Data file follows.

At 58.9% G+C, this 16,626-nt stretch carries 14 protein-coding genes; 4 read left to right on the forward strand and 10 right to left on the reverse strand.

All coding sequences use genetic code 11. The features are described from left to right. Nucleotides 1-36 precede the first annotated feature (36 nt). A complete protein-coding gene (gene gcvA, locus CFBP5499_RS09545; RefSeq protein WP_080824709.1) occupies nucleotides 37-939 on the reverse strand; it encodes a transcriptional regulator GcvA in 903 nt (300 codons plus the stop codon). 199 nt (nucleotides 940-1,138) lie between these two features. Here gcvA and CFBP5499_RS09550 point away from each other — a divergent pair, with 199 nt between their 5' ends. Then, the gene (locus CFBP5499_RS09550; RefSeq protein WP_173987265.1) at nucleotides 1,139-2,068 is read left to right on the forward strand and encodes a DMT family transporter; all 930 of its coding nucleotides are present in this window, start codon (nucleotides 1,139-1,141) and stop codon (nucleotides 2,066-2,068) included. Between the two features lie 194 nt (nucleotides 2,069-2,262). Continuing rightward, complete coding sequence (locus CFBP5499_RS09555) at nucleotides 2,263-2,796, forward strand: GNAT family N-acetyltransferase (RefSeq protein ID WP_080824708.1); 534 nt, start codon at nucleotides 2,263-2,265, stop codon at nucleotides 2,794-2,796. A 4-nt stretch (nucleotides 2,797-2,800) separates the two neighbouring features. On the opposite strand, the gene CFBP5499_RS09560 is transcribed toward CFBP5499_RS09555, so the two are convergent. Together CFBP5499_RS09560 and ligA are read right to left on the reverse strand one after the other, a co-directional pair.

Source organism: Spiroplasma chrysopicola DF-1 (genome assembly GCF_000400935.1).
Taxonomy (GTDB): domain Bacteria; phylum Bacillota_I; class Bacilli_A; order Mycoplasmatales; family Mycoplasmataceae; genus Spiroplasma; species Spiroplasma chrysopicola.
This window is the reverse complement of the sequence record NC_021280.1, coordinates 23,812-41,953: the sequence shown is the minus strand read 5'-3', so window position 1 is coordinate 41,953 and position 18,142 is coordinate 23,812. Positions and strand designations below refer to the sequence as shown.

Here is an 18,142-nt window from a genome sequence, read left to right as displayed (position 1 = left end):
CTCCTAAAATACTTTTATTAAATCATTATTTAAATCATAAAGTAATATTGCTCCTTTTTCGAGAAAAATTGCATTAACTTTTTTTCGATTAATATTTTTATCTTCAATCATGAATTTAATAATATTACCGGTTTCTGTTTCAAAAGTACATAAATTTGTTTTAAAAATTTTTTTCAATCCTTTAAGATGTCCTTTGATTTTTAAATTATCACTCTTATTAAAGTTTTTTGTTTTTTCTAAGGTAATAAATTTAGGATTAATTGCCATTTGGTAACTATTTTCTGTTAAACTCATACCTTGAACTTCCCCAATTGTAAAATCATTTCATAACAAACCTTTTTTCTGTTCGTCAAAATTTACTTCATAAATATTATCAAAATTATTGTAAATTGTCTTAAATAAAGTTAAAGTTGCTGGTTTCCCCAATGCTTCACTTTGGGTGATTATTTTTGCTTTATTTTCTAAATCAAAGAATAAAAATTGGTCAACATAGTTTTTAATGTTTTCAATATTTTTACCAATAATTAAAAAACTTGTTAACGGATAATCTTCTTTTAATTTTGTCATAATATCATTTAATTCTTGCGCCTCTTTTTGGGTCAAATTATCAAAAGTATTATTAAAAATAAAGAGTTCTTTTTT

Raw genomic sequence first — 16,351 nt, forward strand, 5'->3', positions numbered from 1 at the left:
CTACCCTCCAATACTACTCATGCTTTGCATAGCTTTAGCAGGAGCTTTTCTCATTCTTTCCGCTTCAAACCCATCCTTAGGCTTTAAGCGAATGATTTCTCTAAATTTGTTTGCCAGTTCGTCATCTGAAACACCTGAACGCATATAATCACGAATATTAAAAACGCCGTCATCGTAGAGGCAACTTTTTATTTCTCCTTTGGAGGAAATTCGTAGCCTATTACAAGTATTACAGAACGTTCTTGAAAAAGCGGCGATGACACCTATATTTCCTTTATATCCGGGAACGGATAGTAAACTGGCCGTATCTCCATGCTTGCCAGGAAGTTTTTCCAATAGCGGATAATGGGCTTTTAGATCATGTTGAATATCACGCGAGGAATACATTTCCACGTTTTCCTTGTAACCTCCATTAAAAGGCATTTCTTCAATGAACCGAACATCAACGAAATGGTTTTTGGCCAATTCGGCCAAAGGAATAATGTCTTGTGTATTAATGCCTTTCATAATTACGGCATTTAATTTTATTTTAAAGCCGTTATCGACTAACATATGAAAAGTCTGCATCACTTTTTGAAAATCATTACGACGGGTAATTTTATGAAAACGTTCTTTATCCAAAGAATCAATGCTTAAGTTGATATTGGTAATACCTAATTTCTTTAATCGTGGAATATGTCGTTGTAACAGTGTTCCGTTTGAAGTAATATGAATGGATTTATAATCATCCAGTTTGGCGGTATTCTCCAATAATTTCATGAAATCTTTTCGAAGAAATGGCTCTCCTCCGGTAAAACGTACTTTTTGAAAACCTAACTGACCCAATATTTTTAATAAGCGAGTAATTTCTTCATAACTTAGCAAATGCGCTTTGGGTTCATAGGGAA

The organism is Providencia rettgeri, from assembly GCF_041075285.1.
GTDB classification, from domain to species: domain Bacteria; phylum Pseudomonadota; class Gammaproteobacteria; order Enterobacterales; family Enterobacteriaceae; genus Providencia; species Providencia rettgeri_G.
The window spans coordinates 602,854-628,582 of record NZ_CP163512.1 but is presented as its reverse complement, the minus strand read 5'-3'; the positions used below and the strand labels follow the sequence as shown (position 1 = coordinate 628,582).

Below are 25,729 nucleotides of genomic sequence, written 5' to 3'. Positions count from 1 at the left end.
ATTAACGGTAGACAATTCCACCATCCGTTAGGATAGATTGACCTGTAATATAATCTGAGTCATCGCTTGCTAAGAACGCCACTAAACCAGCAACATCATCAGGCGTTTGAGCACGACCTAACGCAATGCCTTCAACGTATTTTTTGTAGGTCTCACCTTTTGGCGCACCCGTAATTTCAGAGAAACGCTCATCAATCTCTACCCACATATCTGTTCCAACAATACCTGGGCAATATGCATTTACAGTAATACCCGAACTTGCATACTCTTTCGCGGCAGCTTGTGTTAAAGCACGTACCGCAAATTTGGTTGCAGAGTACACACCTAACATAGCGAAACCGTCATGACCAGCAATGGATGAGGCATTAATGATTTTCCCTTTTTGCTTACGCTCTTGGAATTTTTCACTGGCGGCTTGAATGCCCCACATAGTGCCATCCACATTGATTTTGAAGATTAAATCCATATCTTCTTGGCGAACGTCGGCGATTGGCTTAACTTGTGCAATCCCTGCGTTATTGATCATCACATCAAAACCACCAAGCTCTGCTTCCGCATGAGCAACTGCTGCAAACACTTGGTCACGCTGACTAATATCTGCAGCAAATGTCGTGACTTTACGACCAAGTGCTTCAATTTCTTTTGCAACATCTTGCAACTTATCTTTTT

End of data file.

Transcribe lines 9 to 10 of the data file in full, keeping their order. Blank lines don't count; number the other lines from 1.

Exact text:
CTACCCTCCAATACTACTCATGCTTTGCATAGCTTTAGCAGGAGCTTTTCTCATTCTTTCCGCTTCAAACCCATCCTTAGGCTTTAAGCGAATGATTTCTCTAAATTTGTTTGCCAGTTCGTCATCTGAAACACCTGAACGCATATAATCACGAATATTAAAAACGCCGTCATCGTAGAGGCAACTTTTTATTTCTCCTTTGGAGGAAATTCGTAGCCTATTACAAGTATTACAGAACGTTCTTGAAAAAGCGGCGATGACACCTATATTTCCTTTATATCCGGGAACGGATAGTAAACTGGCCGTATCTCCATGCTTGCCAGGAAGTTTTTCCAATAGCGGATAATGGGCTTTTAGATCATGTTGAATATCACGCGAGGAATACATTTCCACGTTTTCCTTGTAACCTCCATTAAAAGGCATTTCTTCAATGAACCGAACATCAACGAAATGGTTTTTGGCCAATTCGGCCAAAGGAATAATGTCTTGTGTATTAATGCCTTTCATAATTACGGCATTTAATTTTATTTTAAAGCCGTTATCGACTAACATATGAAAAGTCTGCATCACTTTTTGAAAATCATTACGACGGGTAATTTTATGAAAACGTTCTTTATCCAAAGAATCAATGCTTAAGTTGATATTGGTAATACCTAATTTCTTTAATCGTGGAATATGTCGTTGTAACAGTGTTCCGTTTGAAGTAATATGAATGGATTTATAATCATCCAGTTTGGCGGTATTCTCCAATAATTTCATGAAATCTTTTCGAAGAAATGGCTCTCCTCCGGTAAAACGTACTTTTTGAAAACCTAACTGACCCAATATTTTTAATAAGCGAGTAATTTCTTCATAACTTAGCAAATGCGCTTTGGGTTCATAGGGAA

The organism is Providencia rettgeri, from assembly GCF_041075285.1.